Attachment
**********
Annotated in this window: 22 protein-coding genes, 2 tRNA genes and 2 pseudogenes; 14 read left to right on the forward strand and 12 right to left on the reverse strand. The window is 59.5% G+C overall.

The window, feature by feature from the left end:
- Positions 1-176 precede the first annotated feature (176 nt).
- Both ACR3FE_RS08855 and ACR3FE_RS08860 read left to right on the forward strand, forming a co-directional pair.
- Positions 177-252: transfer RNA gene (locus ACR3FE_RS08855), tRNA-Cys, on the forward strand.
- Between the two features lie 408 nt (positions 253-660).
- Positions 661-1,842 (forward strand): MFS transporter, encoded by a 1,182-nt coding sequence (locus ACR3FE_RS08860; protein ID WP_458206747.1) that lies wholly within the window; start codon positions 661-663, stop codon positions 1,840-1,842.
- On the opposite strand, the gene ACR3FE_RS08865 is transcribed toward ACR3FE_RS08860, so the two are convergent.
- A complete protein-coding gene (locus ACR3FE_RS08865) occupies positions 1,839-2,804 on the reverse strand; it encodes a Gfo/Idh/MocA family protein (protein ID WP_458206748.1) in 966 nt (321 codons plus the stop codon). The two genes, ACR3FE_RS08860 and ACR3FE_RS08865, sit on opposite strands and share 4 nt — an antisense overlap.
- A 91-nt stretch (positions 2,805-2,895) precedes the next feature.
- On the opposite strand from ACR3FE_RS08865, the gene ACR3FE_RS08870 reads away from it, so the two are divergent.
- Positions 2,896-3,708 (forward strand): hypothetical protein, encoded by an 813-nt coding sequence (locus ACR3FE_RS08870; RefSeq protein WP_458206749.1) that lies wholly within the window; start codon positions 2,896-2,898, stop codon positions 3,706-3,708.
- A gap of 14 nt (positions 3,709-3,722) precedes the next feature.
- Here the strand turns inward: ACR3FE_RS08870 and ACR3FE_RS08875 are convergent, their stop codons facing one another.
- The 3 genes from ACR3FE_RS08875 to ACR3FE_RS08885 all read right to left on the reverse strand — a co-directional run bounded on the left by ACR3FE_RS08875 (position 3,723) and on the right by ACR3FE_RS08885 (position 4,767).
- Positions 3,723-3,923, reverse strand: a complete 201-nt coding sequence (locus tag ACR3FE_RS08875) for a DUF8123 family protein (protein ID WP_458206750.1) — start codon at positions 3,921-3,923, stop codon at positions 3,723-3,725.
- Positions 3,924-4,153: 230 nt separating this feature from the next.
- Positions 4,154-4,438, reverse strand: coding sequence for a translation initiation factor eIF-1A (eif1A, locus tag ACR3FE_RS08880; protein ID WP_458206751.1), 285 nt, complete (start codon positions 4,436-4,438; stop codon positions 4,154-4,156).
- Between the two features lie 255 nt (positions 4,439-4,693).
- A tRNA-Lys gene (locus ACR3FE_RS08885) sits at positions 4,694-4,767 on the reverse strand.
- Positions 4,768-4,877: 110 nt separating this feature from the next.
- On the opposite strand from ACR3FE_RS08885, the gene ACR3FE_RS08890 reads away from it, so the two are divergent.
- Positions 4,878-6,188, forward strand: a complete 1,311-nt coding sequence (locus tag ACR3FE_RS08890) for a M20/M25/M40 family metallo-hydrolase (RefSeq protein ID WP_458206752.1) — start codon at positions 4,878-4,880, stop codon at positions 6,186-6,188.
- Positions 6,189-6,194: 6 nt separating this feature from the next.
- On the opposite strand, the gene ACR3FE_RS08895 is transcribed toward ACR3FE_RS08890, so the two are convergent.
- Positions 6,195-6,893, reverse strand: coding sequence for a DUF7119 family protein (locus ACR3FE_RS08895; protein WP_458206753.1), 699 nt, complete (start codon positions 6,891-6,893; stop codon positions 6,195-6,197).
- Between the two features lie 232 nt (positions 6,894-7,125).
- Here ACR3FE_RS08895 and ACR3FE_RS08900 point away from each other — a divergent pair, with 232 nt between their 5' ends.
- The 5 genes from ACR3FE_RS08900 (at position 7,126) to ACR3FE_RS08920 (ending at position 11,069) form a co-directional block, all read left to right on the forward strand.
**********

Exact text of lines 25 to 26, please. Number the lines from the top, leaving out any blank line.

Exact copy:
- On the opposite strand, the gene ACR3FE_RS08895 is transcribed toward ACR3FE_RS08890, so the two are convergent.
- Positions 6,195-6,893, reverse strand: coding sequence for a DUF7119 family protein (locus ACR3FE_RS08895; protein WP_458206753.1), 699 nt, complete (start codon positions 6,891-6,893; stop codon positions 6,195-6,197).